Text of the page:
Who could not love a face like that?
Gone from much of its northern range, the fist-sized Corn Bunting is still hearteningly common on the roadsides of Provence, where its sizzling buzz penetrates van windows and birders’ hearts alike.
This species’ English names are blander than bland. Long known as the Common Bunting (would that that were still the case in England!), the bird now bears a name reflecting its historical fondness for cropland. More than 2,000 years ago, the Roman name miliaria was given a similar explanation:
Miliariae have their name from their food, because they grow fat on millet.
In those days, not all bird lovers were content to wait for the “millet buntings” to plump up by their own efforts. Varro writes that he has seen them fed in captivity, along with thrushes and quails, and that thus fattened for the table, they “go for a good price” in the markets.
Perhaps surprisingly, Jean Crespon, writing in the middle of the nineteenth century in Nîmes, says nothing about eating these birds, probably because, as he notes,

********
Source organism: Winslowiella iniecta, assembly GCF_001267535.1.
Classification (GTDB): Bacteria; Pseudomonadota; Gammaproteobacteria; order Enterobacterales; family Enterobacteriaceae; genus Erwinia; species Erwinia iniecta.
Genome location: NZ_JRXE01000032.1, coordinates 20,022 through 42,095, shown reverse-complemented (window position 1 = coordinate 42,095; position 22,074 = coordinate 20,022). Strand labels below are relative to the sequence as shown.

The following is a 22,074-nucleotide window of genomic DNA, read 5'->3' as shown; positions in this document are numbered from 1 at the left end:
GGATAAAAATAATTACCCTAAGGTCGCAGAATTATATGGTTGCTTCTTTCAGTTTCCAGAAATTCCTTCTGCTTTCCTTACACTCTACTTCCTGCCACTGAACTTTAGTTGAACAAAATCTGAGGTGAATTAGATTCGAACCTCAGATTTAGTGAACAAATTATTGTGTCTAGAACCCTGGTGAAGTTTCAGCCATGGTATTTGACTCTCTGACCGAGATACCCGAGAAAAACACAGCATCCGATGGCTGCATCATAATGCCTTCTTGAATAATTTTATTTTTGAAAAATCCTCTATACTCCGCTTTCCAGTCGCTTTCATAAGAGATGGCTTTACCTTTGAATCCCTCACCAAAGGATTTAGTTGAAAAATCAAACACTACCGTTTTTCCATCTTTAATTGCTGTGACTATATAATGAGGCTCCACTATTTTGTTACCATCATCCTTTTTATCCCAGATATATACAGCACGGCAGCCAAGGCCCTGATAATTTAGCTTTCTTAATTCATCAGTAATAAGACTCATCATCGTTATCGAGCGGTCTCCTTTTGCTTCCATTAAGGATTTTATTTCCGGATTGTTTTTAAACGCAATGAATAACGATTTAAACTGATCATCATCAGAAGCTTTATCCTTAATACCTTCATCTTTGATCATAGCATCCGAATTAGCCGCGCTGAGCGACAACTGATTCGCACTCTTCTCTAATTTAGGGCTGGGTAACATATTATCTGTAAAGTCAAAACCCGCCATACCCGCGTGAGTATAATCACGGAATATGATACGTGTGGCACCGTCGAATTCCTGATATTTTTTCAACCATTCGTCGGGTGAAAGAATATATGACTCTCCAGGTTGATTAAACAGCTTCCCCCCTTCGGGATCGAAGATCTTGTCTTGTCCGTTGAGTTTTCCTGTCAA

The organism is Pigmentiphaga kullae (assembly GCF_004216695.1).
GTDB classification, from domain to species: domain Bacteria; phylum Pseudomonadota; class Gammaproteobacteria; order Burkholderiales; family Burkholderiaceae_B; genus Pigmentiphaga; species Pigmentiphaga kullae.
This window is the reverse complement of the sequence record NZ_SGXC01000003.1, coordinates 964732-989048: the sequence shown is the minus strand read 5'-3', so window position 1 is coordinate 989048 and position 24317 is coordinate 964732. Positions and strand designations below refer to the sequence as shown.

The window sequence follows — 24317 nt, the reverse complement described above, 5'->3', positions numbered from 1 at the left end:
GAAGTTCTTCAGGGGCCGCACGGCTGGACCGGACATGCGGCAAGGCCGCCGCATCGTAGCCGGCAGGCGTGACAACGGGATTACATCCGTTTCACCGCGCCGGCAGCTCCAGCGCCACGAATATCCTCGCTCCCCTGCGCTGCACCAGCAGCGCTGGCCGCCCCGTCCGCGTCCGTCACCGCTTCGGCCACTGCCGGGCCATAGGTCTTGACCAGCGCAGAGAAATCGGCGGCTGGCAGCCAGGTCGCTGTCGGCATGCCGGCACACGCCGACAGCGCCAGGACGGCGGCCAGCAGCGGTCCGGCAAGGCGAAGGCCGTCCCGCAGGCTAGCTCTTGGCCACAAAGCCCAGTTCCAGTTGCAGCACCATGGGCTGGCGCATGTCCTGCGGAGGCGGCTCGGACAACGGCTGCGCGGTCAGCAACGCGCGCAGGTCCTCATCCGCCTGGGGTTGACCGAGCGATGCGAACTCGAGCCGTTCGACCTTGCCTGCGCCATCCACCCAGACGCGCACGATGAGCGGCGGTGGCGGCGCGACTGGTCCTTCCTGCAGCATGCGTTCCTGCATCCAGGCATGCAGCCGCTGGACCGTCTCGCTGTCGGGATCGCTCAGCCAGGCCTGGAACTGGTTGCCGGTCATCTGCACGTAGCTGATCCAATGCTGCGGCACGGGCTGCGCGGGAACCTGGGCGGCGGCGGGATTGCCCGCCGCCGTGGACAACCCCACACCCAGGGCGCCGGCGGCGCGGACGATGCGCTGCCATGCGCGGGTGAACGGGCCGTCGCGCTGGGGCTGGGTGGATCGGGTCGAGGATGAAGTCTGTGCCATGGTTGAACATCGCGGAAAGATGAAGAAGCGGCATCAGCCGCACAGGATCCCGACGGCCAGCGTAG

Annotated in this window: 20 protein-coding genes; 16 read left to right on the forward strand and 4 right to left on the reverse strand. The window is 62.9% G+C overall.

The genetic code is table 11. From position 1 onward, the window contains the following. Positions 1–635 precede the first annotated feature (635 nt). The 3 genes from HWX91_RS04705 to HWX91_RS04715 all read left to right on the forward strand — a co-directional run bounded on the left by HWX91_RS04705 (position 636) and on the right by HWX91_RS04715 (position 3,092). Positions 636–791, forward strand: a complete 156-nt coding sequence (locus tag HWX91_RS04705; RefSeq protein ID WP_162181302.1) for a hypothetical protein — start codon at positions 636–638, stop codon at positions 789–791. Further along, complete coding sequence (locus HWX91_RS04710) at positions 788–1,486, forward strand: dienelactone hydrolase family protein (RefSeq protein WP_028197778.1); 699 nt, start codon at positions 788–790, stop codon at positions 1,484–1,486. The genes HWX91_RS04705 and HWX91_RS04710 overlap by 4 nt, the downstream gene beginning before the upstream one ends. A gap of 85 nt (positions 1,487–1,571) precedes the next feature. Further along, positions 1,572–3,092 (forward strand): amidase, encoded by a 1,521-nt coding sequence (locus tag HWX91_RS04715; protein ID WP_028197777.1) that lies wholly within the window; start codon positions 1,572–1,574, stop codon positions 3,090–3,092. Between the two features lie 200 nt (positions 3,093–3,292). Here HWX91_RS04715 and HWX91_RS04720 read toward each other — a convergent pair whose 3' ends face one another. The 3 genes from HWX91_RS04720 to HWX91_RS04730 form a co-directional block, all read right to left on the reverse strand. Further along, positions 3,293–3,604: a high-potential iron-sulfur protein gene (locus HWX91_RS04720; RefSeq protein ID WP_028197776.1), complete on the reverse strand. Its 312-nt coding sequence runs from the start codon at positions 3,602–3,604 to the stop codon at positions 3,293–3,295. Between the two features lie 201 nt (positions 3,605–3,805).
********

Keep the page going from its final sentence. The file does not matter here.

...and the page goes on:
it is difficult to keep them in cages; they break their heads against the bars, and if they survive, it is quite rare to hear them actually sing.
Crespon calls this species the “bruant proyer,” a venerable French name dating to at least the fourteenth century and obviously related to words like pré and prairie (and, ultimately, Latin pratum). Strangely, Buffon derives “proyer” from the bird’s song, and declares himself
surprised that this species was not named “bunting of the fields,” as it rarely leaves the meadows during the warmer time of the year.
Even Buffon dozes, I suppose. The various Provençal names for the species — “térido,” “terlin,” “teri-teri,” “chi-perdris,” “chinchourla” — probably are echoic, though none of them does justice to the hissing sibilance of the real thing, which (I will point out again) you can hear and enjoy this coming April on my Birds and Art tour. Hope to see you then.